“Do Londoners drive on the same side of the road as Australians?” we questioned as we attempted to cross busy streets. It turns out that Londoners do in-fact drive on the same side of the road as Australians, so for now we were safe from the craziness of having to look left and then right instead of right and then left (I think, now I’ve just completely confused myself about which way I actually look first when I cross the road).
We decided to jump off the bus at Trafalgar Square. We were lucky enough to have a sunny winters day and the buildings in the square were lit up with a golden morning glow. The sky was bright blue and the atmosphere was incredible. Children were running around, clambering up onto the lion statues, and their families were waving selfie sticks around and frantically trying to organise the perfect family holiday photo. Nelson’s Column loomed up high above us, and we could see Big Ben standing proud in the background. The fountain caught the sunlight as the water sprayed about. We kept looking at each other and saying, “I can’t believe we’re actually here!”
We wandered around the Square for a bit before heading inside the National Gallery. Now, Katie and I aren’t art students but we could definitely appreciate the incredible artwork on display in here (especially seeing as the gallery is free to visit!). My favourite was the Van Gogh display. This is possibly because he is one of the few artists who I am actually aware of, but also possibly because he painted my favourite flowers; sunflowers.
Cheers Van Gogh, for painting the best kind of flowers out there. Incidentally, the sunflowers painting is one of the most popular paintings in the National Gallery – which I discovered when I entered the gift shop and found the painting reproduced on tea towels, note pads, stationery sets, pop-up canvas sets, mugs and all manner of souvenirs. I ended up settling with a wooden postcard of the painting, which is now proudly seated on top of my radio on my desk at home.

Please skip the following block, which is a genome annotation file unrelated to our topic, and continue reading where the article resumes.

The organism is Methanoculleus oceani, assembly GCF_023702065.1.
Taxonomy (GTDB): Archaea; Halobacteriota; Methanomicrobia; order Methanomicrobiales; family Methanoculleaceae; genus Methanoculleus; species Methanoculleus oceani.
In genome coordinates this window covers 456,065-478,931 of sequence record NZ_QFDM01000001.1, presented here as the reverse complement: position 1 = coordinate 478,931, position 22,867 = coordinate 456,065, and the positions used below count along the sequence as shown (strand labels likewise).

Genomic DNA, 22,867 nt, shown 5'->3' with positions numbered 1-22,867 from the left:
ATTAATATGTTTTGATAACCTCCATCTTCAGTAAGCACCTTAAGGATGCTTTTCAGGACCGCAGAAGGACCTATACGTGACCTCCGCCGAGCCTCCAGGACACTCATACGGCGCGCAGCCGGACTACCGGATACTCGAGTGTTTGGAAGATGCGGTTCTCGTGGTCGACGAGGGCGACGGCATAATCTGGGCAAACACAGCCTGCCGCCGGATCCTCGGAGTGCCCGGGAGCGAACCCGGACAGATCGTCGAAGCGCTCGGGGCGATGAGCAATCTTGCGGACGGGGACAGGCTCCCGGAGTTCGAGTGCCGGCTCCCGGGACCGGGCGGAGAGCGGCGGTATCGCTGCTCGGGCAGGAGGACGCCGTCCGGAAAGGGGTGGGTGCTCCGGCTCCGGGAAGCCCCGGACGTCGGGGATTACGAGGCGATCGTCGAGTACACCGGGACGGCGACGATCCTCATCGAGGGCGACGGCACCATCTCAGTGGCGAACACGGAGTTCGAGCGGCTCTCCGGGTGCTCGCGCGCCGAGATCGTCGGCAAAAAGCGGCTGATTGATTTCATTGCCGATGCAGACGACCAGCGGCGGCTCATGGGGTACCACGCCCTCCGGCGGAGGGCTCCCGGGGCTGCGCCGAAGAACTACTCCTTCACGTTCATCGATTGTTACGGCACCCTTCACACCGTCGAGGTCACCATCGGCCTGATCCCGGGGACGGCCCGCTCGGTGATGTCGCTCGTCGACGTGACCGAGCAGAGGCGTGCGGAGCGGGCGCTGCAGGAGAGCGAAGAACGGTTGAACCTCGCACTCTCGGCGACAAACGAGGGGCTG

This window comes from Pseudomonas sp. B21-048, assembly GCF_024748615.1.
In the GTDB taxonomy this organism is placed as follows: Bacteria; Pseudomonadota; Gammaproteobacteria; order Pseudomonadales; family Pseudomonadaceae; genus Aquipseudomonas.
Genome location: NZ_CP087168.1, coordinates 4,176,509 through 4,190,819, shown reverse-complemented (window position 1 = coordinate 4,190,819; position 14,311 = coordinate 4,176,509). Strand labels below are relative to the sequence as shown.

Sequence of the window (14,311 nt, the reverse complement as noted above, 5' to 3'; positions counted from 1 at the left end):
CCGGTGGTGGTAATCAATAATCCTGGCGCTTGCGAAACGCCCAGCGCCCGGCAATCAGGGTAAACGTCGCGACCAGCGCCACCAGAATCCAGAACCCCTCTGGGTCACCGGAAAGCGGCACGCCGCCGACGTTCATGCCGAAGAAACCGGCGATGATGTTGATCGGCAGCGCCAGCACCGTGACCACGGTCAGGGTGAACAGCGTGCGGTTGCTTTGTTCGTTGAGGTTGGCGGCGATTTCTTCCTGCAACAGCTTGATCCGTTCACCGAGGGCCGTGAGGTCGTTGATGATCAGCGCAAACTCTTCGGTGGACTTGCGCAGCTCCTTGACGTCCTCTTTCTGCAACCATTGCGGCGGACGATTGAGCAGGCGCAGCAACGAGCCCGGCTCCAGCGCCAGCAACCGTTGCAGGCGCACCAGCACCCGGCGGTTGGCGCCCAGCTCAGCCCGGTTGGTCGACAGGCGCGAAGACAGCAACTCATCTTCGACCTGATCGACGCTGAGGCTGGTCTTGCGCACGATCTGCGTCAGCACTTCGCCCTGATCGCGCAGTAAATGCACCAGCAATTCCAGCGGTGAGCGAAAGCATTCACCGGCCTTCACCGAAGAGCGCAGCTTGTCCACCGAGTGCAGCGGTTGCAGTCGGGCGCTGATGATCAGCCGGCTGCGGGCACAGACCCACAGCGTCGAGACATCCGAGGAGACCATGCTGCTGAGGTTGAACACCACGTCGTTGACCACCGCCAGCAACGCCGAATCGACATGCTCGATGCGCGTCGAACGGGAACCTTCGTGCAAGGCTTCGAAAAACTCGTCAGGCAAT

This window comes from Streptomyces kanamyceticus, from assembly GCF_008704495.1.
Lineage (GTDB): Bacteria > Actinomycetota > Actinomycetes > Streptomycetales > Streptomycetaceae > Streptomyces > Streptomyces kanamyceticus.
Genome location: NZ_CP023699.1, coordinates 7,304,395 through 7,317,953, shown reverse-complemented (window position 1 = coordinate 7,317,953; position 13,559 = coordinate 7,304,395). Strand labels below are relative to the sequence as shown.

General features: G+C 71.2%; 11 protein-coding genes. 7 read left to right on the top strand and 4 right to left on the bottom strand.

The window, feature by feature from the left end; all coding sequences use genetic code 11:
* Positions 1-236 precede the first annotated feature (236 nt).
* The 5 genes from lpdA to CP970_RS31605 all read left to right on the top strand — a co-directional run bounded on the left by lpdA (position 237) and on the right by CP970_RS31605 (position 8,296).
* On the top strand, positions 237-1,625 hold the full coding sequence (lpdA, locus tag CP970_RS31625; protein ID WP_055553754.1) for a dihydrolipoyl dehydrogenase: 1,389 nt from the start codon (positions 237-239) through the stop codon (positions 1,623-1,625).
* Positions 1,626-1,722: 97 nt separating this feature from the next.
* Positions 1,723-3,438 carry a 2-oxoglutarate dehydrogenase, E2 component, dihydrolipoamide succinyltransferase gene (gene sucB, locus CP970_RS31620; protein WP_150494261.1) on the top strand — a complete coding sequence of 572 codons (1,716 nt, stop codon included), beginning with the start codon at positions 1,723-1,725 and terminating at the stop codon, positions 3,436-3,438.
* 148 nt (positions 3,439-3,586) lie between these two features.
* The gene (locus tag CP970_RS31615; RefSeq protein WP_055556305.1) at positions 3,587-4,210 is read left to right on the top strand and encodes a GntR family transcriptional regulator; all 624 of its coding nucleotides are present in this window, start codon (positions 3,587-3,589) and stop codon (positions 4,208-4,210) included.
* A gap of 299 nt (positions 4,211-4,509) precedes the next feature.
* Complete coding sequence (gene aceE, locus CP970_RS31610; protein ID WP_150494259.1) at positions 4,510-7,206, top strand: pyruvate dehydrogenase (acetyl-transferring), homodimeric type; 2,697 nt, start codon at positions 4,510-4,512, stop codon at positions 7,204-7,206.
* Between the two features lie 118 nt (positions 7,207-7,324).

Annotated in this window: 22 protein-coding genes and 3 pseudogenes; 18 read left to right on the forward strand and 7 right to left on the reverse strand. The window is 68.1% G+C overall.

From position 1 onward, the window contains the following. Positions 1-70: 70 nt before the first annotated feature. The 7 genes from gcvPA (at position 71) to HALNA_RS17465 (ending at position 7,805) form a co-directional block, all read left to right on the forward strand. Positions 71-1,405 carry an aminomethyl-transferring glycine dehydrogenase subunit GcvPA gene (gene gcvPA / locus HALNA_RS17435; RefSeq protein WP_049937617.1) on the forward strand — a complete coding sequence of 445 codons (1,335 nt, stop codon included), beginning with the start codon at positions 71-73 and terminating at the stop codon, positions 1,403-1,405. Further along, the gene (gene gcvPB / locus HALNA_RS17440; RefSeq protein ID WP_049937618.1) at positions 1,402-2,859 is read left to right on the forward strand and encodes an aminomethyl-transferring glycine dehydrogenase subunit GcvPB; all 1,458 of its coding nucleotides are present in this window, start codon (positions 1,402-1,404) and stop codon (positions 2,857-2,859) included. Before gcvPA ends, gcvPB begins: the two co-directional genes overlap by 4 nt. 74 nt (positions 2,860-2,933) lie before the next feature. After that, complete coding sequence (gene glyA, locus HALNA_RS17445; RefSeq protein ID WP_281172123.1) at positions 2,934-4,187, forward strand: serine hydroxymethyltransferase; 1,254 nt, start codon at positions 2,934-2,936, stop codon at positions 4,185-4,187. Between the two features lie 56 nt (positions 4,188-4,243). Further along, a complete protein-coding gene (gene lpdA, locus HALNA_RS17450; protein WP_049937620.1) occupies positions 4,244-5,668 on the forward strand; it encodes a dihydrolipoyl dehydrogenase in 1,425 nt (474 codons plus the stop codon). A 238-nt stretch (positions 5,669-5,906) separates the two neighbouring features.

Onwards then, we decided it was time to suss out the Queen’s humble abode; Buckingham Palace. We began the journey passing beneath Admiralty Arch which lead on to the street known as The Mall – taking us directly to the palace. Even though it was winter, the street was packed, with locals and tourists alike. We were lucky enough to see a group of guards riding horses down the street, in their red coats and golden pointy hats (the guards that is, not the horses). We walked, or rather, we half-skipped because-we-are-so-excited-to-be-in-London down The Mall and to the Victoria Memorial and the Palace. Unfortunately, we didn’t get to see the Queen. She had to cancel the tea and scone date that she had arranged with us, as she had an urgent matter crop up. It was a shame, for sure, but we were happy to settle for standing outside and looking up at her palace in awe with the rest of the tourists. Plus, a nice couple took a polaroid for us so that was an added bonus.
Unfortunately, the Changing of the Guard occurs on limited days during winter and we were not able to see it. After a wander around the palace we decided to head over to Hyde Park for a nice stroll. What we were to discover was even better than we expected.
The Winter Wonderland, an annual gathering of winter markets, fairground rides, ice-skating and a.m.a.z.i.n.g food, was in full swing in the middle of Hyde Park when we arrived. The festivities are free to enter and were such an amazing find. We wandered around, checking out the cute little markets and old-fashioned food stalls. We decided no trip to a theme park was complete without a ride on the high-chairs, and what an amazing way to see London in all it’s glory! These were the tallest high-chairs I have ever seen and we had a spectacular view of the city sprawling beneath us while we zoomed around in circles up in the open winter air.
After all the excitement up in the air we decided that some healthy chocolate-covered strawberry crepes for lunch would make an excellent addition to our healthy croissant breakfast. And we were right, maybe not about the ‘health’ aspect, but definitely about the ‘excellent addition’ aspect. We sat on a park bench and watched families go by on horseback, watched children chasing seagulls, and one old guy who was picking up rubbish who we had a nice chat with. We even saw a squirrel, which we don’t see in Australia, so that was cute.
With our HoHo bus tickets we also had a free river cruise along the Thames available to us, so we picked ourselves up off our park bench and headed over towards Westminster Millennium Pier. The cruise took us along the river, beneath the London Eye and back towards the Tower of London… and our hostel. We decided to have another early night as our Topdeck Tour was leaving bright and early the next morning.
We had two amazing days in London and were looking forward to revisiting for a few days between our first and second Topdeck Tour. For more on the places we went to, check out our Itinerary where I will be linking my posts as I write them. Thanks for reading 🙂
Feel Free to Join the Discussion…
Have you been to London or are hoping to go sometime? What were your favourite sights / what would you most like to see?